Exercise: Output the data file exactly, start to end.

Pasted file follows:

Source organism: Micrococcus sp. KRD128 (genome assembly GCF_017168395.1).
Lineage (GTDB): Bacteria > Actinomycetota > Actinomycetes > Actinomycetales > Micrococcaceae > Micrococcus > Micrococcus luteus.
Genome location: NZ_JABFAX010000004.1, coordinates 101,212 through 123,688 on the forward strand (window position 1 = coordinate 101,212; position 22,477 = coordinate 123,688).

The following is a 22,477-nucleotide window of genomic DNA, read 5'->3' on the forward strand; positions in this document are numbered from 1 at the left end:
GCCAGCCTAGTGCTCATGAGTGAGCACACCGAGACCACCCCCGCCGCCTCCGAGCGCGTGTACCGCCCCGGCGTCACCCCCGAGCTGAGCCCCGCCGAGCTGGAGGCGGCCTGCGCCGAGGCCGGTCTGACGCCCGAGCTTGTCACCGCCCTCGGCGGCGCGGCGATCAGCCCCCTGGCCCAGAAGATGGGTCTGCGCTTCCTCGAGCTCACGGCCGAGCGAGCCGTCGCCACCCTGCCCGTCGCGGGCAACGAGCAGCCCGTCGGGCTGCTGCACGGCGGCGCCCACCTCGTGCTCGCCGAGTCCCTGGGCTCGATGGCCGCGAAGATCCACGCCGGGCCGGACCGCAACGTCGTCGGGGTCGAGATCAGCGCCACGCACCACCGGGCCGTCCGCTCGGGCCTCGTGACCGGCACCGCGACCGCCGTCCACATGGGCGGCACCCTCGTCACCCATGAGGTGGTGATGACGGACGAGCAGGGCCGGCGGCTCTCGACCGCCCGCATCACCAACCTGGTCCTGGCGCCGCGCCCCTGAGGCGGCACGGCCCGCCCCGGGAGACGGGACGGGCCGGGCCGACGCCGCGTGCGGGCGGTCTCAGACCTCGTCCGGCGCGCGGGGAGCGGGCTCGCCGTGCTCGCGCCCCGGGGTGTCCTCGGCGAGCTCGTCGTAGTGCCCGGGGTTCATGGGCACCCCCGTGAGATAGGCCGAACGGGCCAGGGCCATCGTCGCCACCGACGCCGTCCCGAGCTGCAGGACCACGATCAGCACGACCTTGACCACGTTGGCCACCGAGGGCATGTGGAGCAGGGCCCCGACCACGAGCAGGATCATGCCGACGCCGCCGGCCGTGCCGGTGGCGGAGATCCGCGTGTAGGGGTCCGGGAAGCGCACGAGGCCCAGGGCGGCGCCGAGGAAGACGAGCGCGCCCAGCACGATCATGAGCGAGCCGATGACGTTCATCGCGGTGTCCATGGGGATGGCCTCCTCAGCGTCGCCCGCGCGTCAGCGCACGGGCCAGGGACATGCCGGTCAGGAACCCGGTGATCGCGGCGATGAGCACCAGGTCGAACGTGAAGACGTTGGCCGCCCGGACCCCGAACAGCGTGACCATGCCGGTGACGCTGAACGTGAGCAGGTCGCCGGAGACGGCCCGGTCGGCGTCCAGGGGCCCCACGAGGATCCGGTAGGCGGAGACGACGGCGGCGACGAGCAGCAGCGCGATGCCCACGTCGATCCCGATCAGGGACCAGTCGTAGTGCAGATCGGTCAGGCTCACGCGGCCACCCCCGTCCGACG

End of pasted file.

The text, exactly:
Source organism: Micrococcus sp. KRD128 (genome assembly GCF_017168395.1).
Lineage (GTDB): Bacteria > Actinomycetota > Actinomycetes > Actinomycetales > Micrococcaceae > Micrococcus > Micrococcus luteus.
Genome location: NZ_JABFAX010000004.1, coordinates 101,212 through 123,688 on the forward strand (window position 1 = coordinate 101,212; position 22,477 = coordinate 123,688).

The following is a 22,477-nucleotide window of genomic DNA, read 5'->3' on the forward strand; positions in this document are numbered from 1 at the left end:
GCCAGCCTAGTGCTCATGAGTGAGCACACCGAGACCACCCCCGCCGCCTCCGAGCGCGTGTACCGCCCCGGCGTCACCCCCGAGCTGAGCCCCGCCGAGCTGGAGGCGGCCTGCGCCGAGGCCGGTCTGACGCCCGAGCTTGTCACCGCCCTCGGCGGCGCGGCGATCAGCCCCCTGGCCCAGAAGATGGGTCTGCGCTTCCTCGAGCTCACGGCCGAGCGAGCCGTCGCCACCCTGCCCGTCGCGGGCAACGAGCAGCCCGTCGGGCTGCTGCACGGCGGCGCCCACCTCGTGCTCGCCGAGTCCCTGGGCTCGATGGCCGCGAAGATCCACGCCGGGCCGGACCGCAACGTCGTCGGGGTCGAGATCAGCGCCACGCACCACCGGGCCGTCCGCTCGGGCCTCGTGACCGGCACCGCGACCGCCGTCCACATGGGCGGCACCCTCGTCACCCATGAGGTGGTGATGACGGACGAGCAGGGCCGGCGGCTCTCGACCGCCCGCATCACCAACCTGGTCCTGGCGCCGCGCCCCTGAGGCGGCACGGCCCGCCCCGGGAGACGGGACGGGCCGGGCCGACGCCGCGTGCGGGCGGTCTCAGACCTCGTCCGGCGCGCGGGGAGCGGGCTCGCCGTGCTCGCGCCCCGGGGTGTCCTCGGCGAGCTCGTCGTAGTGCCCGGGGTTCATGGGCACCCCCGTGAGATAGGCCGAACGGGCCAGGGCCATCGTCGCCACCGACGCCGTCCCGAGCTGCAGGACCACGATCAGCACGACCTTGACCACGTTGGCCACCGAGGGCATGTGGAGCAGGGCCCCGACCACGAGCAGGATCATGCCGACGCCGCCGGCCGTGCCGGTGGCGGAGATCCGCGTGTAGGGGTCCGGGAAGCGCACGAGGCCCAGGGCGGCGCCGAGGAAGACGAGCGCGCCCAGCACGATCATGAGCGAGCCGATGACGTTCATCGCGGTGTCCATGGGGATGGCCTCCTCAGCGTCGCCCGCGCGTCAGCGCACGGGCCAGGGACATGCCGGTCAGGAACCCGGTGATCGCGGCGATGAGCACCAGGTCGAACGTGAAGACGTTGGCCGCCCGGACCCCGAACAGCGTGACCATGCCGGTGACGCTGAACGTGAGCAGGTCGCCGGAGACGGCCCGGTCGGCGTCCAGGGGCCCCACGAGGATCCGGTAGGCGGAGACGACGGCGGCGACGAGCAGCAGCGCGATGCCCACGTCGATCCCGATCAGGGACCAGTCGTAGTGCAGATCGGTCAGGCTCACGCGGCCACCCCCGTCCGACG